Have you noticed all the talk about cheating lately?
We're hearing more and more about the cheating in professional (and amateur) cycling which apparently hasn't been limited to Performance Enhancing Drugs or blood doping. Now we're finding out about all sorts of incidences of "Mechanical Doping" - motors hidden in bottom brackets or seat tubes. Videos are surfacing of bikes doing some pretty miraculous things - here's a good 12-second example of a wheel that keeps turning after it crashes. Motors have likely been inside bikes since the 90's? We've come to expect this of cycling. I wasn't really surprised when I heard about it - just sad.
And even closer still to home, The New York Times recently re-surfaced the story of Julie Miller – the Ironman Canada age-grouper who was awarded 1st place in her age group but was subsequently disqualified and banned from racing in Canada for 2 years and indefinitely at Ironman events. Something about losing her timing chip (Not the strap, by the way, just the chip. The strap remained). The investigation looks as if she cut the run course, and it likely wasn't the first time. The article reports, "Miller, a mother of two young daughters, is a mental health counselor specializing in body-image disorders in Squamish."
In my triathlon years, I've seen cheating at local races a few times. There was a Seattle woman who would hop around age groups finding the one she'd have the best chance at winning until somebody figured it out. At the Danskin quite a few years ago there was a young woman who was running just ahead of me paced by her boyfriend. He kept his eye on me and if I was closing on her, he'd tell her to speed up. I told them at the turnaround to knock it off but he just laughed at me and she kept running...and beat me. It was troubling. Drafting has always seemed a temptation and a nuisance to the sport.
the result became their priority. How does a fit, accomplished person like that, sitting alone in a quiet, hot, stinky porta potty during a race come to the decision to remove a timing chip? And then turn left instead of right when they open the door? And what does that feel like inside? Joy isn't a likely part of that experience.
Are they tired? Desperate? Are they feeling a founded or unfounded weight of expectations from family and friends waiting for their victorious finish or counting on a trip to Hawaii in October? Maybe the elite need those results to keep sponsorships and to pay their bills...to keep racing at all. Maybe they just aren't ready to accept they aren't the best and they can't bear to face it - it's the only thing that they can hold onto that makes them feel worthwhile or unique. Or maybe it doesn't really feel like anything - which is scarier still. Is cheating just another tool in a toolbox toward success?
Pursuing a sport like triathlon can expose the layers of a person - we learn how hard we're willing to push ourselves. We learn about our levels of discipline or selfishness or pain tolerance and a host of other qualities. Sometimes we see things in ourselves we didn't know were there that we're proud of. Sometimes we see things we're ashamed of. But at least we have the ability to SEE and maybe a person who cheats has just lost that bit of vision. If that's the case, then I hope for them that they get it back, because seeing ourselves clearly is a great gift to an individual, their spouse, their children, their friends. And I hope for all of us that we keep our vision and that the sport helps us grow and be who we're capable of being.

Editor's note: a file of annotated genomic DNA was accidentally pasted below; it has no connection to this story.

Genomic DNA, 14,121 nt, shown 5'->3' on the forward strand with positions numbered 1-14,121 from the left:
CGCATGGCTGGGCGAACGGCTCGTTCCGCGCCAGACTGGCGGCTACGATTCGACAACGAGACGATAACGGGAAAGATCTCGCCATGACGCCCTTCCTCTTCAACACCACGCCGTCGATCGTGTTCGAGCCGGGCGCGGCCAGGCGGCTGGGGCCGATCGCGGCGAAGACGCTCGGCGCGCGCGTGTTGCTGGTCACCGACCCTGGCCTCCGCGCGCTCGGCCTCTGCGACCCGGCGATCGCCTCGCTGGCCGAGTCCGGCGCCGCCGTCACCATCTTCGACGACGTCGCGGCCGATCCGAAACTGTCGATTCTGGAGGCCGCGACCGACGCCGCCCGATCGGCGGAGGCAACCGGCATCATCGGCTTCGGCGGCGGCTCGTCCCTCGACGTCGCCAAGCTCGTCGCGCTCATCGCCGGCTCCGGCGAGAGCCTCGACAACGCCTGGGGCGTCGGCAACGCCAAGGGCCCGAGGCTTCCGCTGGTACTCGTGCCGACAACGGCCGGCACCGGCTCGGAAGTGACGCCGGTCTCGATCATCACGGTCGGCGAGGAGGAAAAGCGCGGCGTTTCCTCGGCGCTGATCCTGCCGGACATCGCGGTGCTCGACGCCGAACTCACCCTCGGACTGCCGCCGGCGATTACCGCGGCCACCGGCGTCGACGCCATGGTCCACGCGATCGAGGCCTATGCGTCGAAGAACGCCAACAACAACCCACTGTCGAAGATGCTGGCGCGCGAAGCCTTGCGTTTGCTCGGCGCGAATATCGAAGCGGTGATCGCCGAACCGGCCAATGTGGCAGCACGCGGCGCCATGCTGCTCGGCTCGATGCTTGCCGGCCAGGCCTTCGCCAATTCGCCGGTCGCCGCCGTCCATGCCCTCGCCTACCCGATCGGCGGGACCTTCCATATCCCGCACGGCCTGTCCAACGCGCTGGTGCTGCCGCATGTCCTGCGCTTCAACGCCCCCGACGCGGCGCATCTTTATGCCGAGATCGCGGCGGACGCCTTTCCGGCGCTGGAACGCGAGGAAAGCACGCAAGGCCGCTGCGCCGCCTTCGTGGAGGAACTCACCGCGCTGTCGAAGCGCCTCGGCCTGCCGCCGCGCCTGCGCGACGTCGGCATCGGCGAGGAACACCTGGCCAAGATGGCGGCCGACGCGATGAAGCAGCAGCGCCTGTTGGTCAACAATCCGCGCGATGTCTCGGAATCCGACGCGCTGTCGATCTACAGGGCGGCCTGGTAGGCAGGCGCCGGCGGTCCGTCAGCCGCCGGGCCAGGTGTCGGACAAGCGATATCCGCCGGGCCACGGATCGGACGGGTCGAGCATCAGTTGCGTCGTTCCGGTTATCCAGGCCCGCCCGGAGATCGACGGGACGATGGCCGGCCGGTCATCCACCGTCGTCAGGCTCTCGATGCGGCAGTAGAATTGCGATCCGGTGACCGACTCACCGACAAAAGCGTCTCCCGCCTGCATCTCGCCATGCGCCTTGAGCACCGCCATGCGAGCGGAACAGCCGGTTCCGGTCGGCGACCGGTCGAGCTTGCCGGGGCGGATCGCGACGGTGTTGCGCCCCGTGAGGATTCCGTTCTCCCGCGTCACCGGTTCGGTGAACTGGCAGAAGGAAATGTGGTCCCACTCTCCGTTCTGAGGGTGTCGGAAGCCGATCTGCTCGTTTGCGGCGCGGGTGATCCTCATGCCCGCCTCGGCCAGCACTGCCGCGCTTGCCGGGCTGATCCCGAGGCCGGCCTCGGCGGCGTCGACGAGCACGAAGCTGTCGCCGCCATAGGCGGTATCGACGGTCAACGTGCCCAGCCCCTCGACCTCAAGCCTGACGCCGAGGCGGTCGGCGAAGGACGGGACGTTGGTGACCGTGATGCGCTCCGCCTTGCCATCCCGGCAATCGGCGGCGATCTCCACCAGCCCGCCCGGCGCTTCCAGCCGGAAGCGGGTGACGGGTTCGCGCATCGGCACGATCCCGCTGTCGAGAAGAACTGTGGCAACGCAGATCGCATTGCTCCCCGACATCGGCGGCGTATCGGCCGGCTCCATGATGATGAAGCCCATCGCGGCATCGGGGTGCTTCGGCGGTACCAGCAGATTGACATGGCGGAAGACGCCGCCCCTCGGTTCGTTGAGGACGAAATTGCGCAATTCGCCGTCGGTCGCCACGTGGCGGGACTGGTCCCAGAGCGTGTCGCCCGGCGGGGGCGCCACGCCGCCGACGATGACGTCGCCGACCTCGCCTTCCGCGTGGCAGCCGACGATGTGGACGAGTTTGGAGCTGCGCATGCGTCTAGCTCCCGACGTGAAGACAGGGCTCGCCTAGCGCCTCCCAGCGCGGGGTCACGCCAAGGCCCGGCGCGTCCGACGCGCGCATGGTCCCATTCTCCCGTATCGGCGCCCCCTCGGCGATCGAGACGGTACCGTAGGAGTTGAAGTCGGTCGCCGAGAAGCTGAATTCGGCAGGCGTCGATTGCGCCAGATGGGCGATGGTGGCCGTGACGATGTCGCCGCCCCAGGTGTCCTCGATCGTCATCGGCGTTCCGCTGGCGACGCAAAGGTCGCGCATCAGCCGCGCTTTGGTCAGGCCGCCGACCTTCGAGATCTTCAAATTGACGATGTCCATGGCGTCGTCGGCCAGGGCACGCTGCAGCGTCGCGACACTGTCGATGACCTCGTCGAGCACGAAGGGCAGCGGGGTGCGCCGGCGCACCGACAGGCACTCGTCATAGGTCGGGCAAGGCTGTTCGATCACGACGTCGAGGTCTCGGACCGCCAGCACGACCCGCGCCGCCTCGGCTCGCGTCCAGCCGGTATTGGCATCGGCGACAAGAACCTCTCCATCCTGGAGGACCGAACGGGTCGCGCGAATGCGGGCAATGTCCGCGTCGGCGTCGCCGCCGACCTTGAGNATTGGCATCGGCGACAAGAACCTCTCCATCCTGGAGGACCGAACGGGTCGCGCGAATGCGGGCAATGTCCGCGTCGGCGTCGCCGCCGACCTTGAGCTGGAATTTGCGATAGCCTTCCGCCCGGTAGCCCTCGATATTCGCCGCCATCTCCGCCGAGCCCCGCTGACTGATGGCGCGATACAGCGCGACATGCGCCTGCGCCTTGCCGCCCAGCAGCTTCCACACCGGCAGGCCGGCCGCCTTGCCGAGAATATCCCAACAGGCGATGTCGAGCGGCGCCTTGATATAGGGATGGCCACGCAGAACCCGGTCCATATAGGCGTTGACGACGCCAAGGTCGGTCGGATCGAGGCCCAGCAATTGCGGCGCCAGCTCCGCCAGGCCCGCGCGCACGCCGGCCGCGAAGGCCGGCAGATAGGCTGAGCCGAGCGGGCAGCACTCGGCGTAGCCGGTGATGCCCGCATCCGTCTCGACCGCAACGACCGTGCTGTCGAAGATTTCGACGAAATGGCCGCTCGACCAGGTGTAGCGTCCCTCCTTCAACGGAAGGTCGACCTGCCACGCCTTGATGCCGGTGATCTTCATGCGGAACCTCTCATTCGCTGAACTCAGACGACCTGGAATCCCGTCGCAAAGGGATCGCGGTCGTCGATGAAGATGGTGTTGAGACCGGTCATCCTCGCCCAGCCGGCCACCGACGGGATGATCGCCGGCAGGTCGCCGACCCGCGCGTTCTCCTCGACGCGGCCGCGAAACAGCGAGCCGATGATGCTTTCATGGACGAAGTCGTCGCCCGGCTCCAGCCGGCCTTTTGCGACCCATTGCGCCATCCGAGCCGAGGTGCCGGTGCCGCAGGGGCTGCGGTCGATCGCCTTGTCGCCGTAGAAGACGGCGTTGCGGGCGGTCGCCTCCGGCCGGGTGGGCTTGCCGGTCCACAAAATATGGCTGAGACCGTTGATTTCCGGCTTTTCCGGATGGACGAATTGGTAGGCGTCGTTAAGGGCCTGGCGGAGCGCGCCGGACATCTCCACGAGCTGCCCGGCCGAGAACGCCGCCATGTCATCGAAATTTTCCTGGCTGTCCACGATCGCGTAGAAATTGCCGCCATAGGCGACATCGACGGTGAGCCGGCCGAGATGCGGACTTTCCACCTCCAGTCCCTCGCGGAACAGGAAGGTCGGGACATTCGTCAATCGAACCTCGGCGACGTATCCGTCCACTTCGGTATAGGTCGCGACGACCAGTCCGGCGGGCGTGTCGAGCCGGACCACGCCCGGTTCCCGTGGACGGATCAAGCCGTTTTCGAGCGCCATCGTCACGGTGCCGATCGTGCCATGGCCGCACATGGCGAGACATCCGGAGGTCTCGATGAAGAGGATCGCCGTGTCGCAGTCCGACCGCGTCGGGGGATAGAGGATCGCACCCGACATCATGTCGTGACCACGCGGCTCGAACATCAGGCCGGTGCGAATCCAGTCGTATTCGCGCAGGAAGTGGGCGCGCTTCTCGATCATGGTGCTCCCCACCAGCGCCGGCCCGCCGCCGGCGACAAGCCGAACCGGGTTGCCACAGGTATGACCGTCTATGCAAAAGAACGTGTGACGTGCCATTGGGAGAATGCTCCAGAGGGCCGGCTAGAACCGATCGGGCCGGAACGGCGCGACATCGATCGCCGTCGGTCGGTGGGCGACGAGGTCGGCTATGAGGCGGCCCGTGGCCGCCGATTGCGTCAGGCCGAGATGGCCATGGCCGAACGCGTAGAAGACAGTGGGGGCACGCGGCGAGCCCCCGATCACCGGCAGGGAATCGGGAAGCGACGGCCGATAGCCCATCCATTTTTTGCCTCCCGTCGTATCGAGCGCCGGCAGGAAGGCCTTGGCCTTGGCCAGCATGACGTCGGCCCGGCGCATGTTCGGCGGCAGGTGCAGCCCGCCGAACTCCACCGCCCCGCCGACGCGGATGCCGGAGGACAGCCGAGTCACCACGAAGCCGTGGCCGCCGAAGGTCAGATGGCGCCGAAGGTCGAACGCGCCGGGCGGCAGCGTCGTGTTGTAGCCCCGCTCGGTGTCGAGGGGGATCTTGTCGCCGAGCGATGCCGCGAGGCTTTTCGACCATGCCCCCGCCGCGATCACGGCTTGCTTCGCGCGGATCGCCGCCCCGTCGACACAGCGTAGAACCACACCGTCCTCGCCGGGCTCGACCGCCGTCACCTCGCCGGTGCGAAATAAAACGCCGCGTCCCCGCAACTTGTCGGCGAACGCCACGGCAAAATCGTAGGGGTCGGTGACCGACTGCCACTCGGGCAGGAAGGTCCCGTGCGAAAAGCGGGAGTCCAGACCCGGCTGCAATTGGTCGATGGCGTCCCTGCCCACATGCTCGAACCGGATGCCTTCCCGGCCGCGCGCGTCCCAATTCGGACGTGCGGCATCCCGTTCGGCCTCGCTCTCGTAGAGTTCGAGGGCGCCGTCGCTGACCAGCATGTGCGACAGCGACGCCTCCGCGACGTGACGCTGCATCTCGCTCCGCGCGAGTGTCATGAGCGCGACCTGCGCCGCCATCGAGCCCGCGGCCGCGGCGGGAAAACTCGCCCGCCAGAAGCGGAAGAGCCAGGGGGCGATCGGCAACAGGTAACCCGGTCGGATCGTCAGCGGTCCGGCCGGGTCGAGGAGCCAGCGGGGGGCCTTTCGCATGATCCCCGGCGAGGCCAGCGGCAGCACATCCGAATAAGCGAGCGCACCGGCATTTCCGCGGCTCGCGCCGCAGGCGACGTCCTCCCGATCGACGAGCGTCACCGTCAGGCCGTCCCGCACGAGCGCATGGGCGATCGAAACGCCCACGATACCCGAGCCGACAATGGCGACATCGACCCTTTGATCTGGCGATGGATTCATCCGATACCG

Happy Training and Racing in 2016!
Why do I tri?
Well that is simple…so that I can have an Adonis-like body, and can keep up with my unbelievable attractiveness. HAH! No, it’s definitely not that (I mean c’mon, have you seen what I am working with here?!)
All kidding aside, it is actually a really difficult question for me to answer as there are so many ways I could tackle it. I think the best way for me to answer the question is with a few variations of it.
Why did I START tri’ing?
I REALLY enjoy food, and you know what they say about too much of a good thing. I have struggled with my weight, and what I guess you could call a food addiction, since I was in middle school. Throughout the years, I have gone up and down in weight, and have dealt with all of the issues that surround that (high blood pressure, high cholesterol, sleep apnea, etc.). In 2007, I reached a dubious milestone, I tipped the scales at over 290 pounds, and I knew that I was one big binge of food away from pushing over the 300 mark. My health was clearly in a really bad place, and I finally decided that I could not let that continue. I had my wife Molly, and our 2 little girls; I knew that if I continued down the path I was on, I would slowly creep to 350…400…450 pounds. I was sure that if something did not change, I would die on them in the not too distant future. A few months later, I went under the knife, and had Lap-Band surgery. That was really the catalyst that allowed me to be in a position to start tri’ing.